Review: Daysider (Nightsiders #1) by Susan Kinard

August 12, 2013 Review 2 ★★

Daysider

Daysider

(Nightsiders #1) by
Genre: Excerpt: YesBook Trailer: No Reviewed by: Kate | Source:
  • Format: Paperback
  • Publisher: on August 6, 2013
  • Pages: 304

Rating

2 Stars

Sexual Content

Several graphic sex scenes

Description

Human/vampire relations are in turmoil in a stunning new series by New York Times and USA TODAY bestselling author Susan Krinard.

Tensions between human and vampire factions are escalating. Peace hangs in the balance. And like two ill-fated stars, Alexia Fox and Damon are destined to collide. She's a seductive human operative on a mission to infiltrate an illegal vampire colony. He's a vampire and represents everything she loathes—and all that she desires. Their attraction is scorching, immediate…and could explode like the fragile truce they've both been fighting independently to preserve. Now the world's last hope hinges on their ability to work together. As enemies they are doomed, but as allies they just might save the world.

Review

DAYSIDER doesn’t bring to mind your typical paranormal vampire romance. The vampires don’t fit the sexy vampire mold and it takes place in a society following a war between vampires and humans, with a shaky truce between the two and separate societies. In other words, it was not entirely what I was expecting after having read the blurb, which doesn’t make it bad, but I thought it was worth a fair warning.

Aside from all that, the book doesn’t actually focus on the vampires and humans. It focuses on the daysiders and dhampirs- the result of a failed human to vampire transition, and the product of a vampire and human coupling, respectively. The relationship is between our heroine and hero, Alexia and Damon, is sizzling, I think at least partially because it is very forbidden. And their relationship develops very quickly, something I attribute to their presence in the dangerous no-mans-land area between the human and vampire cities and the fact that at multiple points people try to kill them. Those are usually pretty strong bonding experiences and the feeling of Alexia and Damon against the world is very strong throughout DAYSIDER. Alexia ends up coming off as mostly smart, but way too trusting- she pretty much automatically agrees to go along with Damon, despite the fact that in theory he’s the enemy and she has no idea what he is really up to. I really couldn’t get a grip on Damon’s character, and I think most of that is because of his multiple objectives he has that the reader doesn’t know about, plus the objectives that his leaders gave him that he doesn’t even know about. I felt like overall he had good intentions, so I didn’t dislike him as a hero, he just felt a little less real compared to Alexia’s character.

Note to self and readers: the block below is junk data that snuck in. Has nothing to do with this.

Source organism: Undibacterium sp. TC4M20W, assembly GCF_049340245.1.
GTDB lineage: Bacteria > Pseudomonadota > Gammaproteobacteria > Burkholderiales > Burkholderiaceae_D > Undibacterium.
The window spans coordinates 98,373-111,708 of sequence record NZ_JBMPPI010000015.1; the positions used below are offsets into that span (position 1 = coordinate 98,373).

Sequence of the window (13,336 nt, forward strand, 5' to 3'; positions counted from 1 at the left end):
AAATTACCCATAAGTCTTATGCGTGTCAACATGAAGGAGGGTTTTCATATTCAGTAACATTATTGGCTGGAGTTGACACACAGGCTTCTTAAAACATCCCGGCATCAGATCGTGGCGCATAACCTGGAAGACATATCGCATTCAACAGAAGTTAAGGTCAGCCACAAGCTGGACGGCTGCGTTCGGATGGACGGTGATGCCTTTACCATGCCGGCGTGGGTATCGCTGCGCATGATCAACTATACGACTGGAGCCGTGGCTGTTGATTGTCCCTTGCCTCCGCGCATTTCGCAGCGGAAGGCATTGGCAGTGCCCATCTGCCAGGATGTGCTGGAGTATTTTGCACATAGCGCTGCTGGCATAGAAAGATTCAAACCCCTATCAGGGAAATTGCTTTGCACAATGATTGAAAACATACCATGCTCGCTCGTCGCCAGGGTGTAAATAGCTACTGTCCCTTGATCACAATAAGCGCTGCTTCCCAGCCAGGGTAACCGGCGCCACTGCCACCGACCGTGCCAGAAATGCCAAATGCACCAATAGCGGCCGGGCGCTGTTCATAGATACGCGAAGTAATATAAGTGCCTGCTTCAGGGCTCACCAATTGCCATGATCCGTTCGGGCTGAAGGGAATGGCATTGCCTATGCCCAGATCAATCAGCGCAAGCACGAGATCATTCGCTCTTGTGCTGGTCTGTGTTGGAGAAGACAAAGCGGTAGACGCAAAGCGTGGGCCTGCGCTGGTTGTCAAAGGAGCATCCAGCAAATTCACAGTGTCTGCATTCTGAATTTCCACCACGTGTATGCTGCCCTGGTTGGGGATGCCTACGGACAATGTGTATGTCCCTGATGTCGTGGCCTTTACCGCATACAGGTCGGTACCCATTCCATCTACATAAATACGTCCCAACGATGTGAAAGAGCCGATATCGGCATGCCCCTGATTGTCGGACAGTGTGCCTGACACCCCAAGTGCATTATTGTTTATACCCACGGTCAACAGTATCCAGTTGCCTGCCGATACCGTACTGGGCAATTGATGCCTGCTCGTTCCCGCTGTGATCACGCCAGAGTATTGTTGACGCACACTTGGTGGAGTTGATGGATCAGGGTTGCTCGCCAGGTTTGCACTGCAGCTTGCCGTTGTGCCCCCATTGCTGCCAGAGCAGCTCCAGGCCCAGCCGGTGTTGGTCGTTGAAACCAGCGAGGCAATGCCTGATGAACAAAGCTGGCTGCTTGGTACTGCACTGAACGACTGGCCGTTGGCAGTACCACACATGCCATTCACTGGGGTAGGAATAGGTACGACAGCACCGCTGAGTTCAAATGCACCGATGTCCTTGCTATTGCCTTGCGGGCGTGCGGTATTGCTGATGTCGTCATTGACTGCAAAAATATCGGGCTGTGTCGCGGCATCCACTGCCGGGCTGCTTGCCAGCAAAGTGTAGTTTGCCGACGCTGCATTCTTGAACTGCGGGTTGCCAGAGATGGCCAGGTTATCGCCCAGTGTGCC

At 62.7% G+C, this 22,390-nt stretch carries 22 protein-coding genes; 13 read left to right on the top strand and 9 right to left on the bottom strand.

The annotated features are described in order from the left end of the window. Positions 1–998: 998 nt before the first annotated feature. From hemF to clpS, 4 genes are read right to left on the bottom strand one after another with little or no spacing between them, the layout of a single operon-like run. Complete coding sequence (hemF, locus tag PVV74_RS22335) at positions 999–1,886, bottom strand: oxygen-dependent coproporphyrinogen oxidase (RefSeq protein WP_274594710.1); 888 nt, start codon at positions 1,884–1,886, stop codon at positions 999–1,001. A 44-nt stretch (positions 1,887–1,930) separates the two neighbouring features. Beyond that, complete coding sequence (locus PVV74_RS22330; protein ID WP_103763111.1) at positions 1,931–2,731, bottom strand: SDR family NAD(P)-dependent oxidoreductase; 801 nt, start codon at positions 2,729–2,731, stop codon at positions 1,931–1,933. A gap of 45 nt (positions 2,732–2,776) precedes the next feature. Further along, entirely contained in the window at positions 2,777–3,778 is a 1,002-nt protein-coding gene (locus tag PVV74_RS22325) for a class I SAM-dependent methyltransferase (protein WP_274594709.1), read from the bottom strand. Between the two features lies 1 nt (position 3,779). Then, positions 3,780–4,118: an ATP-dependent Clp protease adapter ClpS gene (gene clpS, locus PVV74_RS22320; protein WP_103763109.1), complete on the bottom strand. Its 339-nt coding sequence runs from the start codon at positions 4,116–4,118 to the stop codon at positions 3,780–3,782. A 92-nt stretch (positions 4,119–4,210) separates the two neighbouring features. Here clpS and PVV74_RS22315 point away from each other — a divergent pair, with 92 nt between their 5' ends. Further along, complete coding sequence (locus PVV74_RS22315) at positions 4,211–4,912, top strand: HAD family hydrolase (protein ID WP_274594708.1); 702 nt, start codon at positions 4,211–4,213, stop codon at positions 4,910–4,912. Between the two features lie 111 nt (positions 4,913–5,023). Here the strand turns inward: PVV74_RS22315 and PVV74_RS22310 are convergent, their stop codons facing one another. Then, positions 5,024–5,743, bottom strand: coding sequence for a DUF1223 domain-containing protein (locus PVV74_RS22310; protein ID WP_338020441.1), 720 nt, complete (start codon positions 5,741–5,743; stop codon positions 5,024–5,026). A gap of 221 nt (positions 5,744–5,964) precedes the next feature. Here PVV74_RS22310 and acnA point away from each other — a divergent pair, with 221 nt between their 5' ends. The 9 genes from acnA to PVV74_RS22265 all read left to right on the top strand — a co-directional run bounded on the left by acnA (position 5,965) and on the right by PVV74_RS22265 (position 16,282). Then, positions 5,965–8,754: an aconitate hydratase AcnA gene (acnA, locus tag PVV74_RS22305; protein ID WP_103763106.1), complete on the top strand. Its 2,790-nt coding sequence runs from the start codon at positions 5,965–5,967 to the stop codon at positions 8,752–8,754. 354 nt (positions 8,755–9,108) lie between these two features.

The main thing that stood out about the book was the ridiculous amount of twists and turns in the plot. Basically, take every vampire book you’ve read, and think about all the vampire politics and drama- for example, the Long Game in the Kitty Norville series, the drama between Cadogan House and the GP in the Chicagoland Vampires series, or anything involving Mircea in the Cassie Palmer and Dorina Basarab series. I could go on, but I’m sure you have some series or book in mind. Now take that amount of backstabbing and political maneuvering and multiply it by ten. Or maybe fifty. Then you may start to get an idea about the amount of twists and turns that happen in DAYSIDER. For about 75% of the book, it was nearly impossible to tell who was on whose side, what everybody’s real mission was, and what the end-game was (aside from the obvious getting Alexia and Damon their happily ever after). Now, take all that drama and twisty plot turns, and multiply it again by the fact that everybody had different names for everything- for example, what the humans called daysiders called themselves darketans, and we have vampires, which are also called opirs or nightsiders. Plus, there’s the enclaves and the citadels, which each have specific names too. I was pretty much lost by chapter two since not everything was always explained the first time it came up.

DAYSIDER is so creative and different, but at times I feel like that was what ended up holding it back. It was so outside the norm of what I normally read and sometimes so complicated that I felt like I was missing out. If you like the kind of thing where you can’t guess what’s coming around the corner  because it is so unexpected or you’re a more attentive reader than me (maybe that was my issue?) you’ll probably like DAYSIDER. For me, though the romance was hot, that was a smaller portion of the plot than I expected, and I was confused for most of the rest of it. As it stands, I’m probably not going to continue on with the Nightsiders series.

Series

  1. Daysider
  2. Nightmaster

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2 Responses to “Review: Daysider (Nightsiders #1) by Susan Kinard”

    • Kate

      Anna- I know! It’s so confusion, especially if you don’t clarify that the people are talking about the same thing, just with different names….